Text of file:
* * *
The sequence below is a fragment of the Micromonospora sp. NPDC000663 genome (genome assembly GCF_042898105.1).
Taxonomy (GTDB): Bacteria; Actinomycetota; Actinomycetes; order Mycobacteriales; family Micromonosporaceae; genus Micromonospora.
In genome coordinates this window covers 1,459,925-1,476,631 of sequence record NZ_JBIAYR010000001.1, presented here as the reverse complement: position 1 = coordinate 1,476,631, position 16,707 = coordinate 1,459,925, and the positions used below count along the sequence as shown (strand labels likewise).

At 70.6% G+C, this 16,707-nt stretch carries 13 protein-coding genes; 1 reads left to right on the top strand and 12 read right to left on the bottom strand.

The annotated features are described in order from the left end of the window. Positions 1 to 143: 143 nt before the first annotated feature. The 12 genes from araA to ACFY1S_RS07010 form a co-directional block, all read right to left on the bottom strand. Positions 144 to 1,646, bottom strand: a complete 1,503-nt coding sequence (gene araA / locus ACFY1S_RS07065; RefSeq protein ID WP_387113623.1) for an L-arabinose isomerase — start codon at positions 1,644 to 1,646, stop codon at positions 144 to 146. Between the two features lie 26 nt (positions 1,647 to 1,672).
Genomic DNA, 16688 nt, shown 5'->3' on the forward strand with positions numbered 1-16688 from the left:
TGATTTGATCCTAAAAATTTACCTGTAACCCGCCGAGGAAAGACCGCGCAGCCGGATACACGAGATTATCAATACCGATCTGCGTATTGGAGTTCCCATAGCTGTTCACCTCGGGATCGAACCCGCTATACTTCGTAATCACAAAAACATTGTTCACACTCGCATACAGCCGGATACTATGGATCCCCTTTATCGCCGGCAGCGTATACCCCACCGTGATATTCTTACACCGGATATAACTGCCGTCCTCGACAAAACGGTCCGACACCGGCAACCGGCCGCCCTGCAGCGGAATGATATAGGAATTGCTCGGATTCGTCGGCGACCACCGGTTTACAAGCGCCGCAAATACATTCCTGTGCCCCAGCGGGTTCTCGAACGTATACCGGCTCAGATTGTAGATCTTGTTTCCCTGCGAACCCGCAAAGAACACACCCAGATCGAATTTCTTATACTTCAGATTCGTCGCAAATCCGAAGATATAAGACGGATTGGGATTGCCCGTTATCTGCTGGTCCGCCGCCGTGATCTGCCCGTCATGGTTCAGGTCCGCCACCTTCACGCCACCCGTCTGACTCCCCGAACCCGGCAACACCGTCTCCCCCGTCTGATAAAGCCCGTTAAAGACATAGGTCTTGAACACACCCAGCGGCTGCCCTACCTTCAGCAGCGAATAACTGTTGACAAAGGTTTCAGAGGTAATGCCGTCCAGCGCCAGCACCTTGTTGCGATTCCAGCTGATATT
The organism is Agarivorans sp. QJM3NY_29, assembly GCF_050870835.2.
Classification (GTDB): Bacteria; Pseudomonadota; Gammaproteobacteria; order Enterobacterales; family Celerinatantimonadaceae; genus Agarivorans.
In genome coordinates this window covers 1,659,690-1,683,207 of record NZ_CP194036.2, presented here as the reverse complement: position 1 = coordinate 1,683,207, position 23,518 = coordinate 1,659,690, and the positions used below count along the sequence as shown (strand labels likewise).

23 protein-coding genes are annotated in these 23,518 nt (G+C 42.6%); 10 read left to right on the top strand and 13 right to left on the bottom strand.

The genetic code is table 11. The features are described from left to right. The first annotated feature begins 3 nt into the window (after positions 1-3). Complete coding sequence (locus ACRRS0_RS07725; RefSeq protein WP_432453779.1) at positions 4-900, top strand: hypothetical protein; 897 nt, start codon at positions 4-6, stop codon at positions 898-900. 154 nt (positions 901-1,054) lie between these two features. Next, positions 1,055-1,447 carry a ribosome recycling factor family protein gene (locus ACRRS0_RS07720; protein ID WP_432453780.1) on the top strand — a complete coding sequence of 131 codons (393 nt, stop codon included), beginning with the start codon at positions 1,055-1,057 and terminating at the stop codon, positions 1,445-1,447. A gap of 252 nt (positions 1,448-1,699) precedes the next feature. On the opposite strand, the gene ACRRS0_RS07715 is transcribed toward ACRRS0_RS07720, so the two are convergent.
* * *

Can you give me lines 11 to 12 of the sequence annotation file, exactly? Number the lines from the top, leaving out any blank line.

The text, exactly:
23 protein-coding genes are annotated in these 23,518 nt (G+C 42.6%); 10 read left to right on the top strand and 13 right to left on the bottom strand.

The genetic code is table 11. The features are described from left to right. The first annotated feature begins 3 nt into the window (after positions 1-3). Complete coding sequence (locus ACRRS0_RS07725; RefSeq protein WP_432453779.1) at positions 4-900, top strand: hypothetical protein; 897 nt, start codon at positions 4-6, stop codon at positions 898-900. 154 nt (positions 901-1,054) lie between these two features. Next, positions 1,055-1,447 carry a ribosome recycling factor family protein gene (locus ACRRS0_RS07720; protein ID WP_432453780.1) on the top strand — a complete coding sequence of 131 codons (393 nt, stop codon included), beginning with the start codon at positions 1,055-1,057 and terminating at the stop codon, positions 1,445-1,447. A gap of 252 nt (positions 1,448-1,699) precedes the next feature. On the opposite strand, the gene ACRRS0_RS07715 is transcribed toward ACRRS0_RS07720, so the two are convergent.